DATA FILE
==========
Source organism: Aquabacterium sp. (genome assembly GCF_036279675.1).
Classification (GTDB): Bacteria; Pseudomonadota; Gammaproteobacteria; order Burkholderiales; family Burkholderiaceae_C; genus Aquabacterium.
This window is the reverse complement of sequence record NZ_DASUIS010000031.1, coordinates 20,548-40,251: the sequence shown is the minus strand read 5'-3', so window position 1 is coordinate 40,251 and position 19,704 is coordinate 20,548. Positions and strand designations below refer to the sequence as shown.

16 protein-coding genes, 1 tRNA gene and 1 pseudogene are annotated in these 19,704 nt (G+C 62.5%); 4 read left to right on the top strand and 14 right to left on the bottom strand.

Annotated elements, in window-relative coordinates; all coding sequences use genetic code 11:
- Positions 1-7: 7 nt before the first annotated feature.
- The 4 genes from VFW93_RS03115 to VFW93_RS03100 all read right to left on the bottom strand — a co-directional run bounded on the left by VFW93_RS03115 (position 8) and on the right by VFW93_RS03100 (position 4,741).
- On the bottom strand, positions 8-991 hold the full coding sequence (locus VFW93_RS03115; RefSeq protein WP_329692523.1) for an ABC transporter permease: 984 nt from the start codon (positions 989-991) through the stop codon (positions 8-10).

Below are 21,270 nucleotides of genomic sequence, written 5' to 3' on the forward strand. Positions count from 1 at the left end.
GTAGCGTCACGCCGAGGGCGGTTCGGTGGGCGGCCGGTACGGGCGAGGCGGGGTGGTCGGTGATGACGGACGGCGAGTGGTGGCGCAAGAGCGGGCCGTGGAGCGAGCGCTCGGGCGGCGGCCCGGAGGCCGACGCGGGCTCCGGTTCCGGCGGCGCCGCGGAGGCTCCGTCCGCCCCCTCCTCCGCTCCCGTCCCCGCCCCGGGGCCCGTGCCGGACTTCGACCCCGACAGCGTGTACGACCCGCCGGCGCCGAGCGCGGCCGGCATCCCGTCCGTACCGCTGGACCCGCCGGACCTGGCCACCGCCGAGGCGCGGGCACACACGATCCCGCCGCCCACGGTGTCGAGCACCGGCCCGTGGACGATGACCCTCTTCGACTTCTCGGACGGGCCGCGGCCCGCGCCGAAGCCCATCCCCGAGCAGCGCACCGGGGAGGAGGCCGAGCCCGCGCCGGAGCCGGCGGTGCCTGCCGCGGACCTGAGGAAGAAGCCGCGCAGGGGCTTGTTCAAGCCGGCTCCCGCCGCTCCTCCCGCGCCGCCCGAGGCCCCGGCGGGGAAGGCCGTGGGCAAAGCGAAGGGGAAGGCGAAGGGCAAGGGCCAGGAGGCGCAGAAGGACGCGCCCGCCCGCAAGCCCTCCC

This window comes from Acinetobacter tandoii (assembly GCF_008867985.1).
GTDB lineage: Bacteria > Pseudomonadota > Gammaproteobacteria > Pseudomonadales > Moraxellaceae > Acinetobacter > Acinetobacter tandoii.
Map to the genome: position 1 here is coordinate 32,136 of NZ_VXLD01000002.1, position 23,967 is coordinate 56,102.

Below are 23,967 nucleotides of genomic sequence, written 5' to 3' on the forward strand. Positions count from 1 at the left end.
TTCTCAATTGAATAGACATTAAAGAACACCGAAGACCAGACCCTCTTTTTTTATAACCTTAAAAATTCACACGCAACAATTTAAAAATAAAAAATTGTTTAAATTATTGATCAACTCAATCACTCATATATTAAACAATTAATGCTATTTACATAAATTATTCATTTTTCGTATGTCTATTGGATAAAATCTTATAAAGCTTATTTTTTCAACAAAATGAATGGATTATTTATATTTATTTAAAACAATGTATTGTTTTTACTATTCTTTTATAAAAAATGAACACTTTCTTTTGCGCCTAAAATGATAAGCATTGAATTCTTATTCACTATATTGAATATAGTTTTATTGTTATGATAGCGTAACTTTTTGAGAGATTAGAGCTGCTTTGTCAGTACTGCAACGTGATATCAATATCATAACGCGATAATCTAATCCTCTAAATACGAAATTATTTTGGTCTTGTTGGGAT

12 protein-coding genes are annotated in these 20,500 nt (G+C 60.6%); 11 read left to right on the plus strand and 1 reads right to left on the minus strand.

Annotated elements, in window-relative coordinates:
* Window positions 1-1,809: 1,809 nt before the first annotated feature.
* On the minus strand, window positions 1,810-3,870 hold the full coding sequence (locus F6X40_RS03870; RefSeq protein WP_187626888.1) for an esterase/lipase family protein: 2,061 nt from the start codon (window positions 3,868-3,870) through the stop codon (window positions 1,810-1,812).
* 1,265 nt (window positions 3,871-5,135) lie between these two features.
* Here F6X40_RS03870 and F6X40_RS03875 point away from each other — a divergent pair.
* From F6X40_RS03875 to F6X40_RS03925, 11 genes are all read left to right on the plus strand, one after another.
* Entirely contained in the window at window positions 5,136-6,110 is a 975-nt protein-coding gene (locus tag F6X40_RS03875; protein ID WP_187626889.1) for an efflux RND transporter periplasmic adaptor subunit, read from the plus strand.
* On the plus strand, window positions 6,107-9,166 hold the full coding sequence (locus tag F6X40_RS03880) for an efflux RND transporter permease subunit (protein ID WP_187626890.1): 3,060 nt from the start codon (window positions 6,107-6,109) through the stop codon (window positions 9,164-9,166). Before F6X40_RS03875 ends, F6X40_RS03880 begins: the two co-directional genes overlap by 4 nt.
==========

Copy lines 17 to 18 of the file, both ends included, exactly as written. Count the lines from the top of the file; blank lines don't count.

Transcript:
Annotated elements, in window-relative coordinates:
* Window positions 1-1,809: 1,809 nt before the first annotated feature.